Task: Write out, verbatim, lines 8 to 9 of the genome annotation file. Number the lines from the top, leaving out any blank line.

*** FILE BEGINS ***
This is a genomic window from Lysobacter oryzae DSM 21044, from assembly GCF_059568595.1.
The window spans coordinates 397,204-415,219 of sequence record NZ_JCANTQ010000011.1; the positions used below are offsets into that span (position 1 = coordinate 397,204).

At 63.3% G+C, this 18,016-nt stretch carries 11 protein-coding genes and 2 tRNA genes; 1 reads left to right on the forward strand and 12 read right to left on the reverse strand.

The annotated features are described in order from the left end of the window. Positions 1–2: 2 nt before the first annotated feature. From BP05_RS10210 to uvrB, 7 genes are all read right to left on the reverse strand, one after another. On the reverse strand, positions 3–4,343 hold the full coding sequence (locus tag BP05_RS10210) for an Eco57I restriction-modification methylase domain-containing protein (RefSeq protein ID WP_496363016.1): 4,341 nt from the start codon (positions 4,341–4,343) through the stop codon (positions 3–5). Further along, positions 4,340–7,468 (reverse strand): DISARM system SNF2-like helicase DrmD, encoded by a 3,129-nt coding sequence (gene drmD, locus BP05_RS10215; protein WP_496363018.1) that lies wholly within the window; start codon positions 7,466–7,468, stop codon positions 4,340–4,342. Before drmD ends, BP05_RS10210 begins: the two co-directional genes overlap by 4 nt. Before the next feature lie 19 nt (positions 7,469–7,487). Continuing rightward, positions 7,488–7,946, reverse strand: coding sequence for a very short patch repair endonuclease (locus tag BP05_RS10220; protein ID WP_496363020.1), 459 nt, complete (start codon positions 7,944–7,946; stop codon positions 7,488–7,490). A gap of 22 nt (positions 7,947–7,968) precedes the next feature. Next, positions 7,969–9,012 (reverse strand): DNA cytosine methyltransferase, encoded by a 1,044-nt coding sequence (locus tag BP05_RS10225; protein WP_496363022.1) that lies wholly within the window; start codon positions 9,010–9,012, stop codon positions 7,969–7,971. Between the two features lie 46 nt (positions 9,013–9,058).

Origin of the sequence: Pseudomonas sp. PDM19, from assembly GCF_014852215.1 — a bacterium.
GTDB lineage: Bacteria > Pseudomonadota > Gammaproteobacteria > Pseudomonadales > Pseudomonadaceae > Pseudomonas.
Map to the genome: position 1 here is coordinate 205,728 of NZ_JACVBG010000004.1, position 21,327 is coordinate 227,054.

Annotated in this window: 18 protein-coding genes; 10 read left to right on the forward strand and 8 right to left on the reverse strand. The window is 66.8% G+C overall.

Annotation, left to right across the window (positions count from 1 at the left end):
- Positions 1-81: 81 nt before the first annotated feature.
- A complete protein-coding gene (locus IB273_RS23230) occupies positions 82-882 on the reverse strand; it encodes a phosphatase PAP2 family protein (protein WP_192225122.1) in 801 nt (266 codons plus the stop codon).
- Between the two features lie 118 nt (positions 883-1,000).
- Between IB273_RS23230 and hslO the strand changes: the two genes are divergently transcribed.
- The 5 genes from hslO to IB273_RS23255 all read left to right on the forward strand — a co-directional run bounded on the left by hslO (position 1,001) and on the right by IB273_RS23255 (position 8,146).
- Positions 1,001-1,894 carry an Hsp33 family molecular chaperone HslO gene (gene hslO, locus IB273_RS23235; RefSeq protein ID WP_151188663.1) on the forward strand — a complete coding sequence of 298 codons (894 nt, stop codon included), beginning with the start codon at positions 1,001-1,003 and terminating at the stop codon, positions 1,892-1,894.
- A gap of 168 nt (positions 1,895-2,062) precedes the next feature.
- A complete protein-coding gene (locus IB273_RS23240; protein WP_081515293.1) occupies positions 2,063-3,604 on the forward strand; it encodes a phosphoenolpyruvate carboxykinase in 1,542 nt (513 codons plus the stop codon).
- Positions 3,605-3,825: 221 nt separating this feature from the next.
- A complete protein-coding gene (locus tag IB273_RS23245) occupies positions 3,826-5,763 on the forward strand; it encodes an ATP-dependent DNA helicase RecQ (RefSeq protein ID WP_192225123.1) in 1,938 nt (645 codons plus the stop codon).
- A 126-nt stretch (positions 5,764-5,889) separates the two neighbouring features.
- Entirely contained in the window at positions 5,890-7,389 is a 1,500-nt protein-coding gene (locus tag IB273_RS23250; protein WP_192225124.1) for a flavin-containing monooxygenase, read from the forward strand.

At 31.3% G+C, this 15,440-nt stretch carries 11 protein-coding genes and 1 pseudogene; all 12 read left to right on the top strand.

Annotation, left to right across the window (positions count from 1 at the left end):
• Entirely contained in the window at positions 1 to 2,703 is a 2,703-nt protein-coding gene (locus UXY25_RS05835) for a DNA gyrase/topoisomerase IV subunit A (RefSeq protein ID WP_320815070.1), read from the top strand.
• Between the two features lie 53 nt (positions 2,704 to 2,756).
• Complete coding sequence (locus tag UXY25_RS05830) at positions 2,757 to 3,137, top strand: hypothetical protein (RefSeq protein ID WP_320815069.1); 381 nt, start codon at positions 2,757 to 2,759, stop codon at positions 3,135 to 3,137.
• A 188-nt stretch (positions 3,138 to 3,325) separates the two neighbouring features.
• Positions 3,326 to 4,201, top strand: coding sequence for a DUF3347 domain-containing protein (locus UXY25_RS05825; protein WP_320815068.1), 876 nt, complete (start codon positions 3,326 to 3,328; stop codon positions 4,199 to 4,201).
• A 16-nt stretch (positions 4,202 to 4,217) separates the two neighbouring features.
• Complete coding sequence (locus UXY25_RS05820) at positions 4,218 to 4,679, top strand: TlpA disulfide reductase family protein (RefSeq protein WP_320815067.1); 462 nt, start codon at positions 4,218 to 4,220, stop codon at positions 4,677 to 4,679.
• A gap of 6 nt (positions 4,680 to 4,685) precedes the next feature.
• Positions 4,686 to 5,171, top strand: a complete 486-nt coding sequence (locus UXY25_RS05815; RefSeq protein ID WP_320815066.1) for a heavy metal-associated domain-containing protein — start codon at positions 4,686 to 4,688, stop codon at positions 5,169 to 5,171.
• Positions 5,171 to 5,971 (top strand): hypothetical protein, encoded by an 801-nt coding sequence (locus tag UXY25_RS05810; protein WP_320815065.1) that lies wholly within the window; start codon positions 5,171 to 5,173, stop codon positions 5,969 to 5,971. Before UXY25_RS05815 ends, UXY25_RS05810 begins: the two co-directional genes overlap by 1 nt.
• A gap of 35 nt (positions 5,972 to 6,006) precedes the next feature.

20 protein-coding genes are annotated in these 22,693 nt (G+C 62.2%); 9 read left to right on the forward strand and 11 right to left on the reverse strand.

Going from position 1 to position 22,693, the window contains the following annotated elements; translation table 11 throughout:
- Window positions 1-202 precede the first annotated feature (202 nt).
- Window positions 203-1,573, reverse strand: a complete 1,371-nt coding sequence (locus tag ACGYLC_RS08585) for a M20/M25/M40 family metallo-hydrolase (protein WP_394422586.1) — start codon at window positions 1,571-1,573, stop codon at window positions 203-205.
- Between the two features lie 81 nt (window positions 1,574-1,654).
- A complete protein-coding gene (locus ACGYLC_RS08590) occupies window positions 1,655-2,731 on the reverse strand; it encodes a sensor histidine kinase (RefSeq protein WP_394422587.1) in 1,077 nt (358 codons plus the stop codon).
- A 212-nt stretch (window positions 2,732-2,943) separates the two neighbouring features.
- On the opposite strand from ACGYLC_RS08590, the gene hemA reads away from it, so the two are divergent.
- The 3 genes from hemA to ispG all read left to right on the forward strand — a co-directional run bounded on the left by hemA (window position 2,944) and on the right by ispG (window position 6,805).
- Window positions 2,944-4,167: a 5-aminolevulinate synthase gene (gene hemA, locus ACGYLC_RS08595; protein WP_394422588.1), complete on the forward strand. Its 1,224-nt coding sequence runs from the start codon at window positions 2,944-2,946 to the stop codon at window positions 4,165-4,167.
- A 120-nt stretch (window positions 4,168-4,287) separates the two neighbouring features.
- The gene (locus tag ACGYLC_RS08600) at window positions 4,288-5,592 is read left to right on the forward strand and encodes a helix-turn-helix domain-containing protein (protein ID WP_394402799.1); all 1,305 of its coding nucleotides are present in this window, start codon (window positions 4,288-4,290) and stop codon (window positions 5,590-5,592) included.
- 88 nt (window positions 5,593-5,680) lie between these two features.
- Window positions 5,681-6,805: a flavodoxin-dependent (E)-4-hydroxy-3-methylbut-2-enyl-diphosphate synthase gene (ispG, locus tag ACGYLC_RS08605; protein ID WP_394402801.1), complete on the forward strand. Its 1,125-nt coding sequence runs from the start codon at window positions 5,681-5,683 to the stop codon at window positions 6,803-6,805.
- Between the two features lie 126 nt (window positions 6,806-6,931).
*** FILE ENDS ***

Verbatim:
Annotated in this window: 18 protein-coding genes; 10 read left to right on the forward strand and 8 right to left on the reverse strand. The window is 66.8% G+C overall.

Annotation, left to right across the window (positions count from 1 at the left end):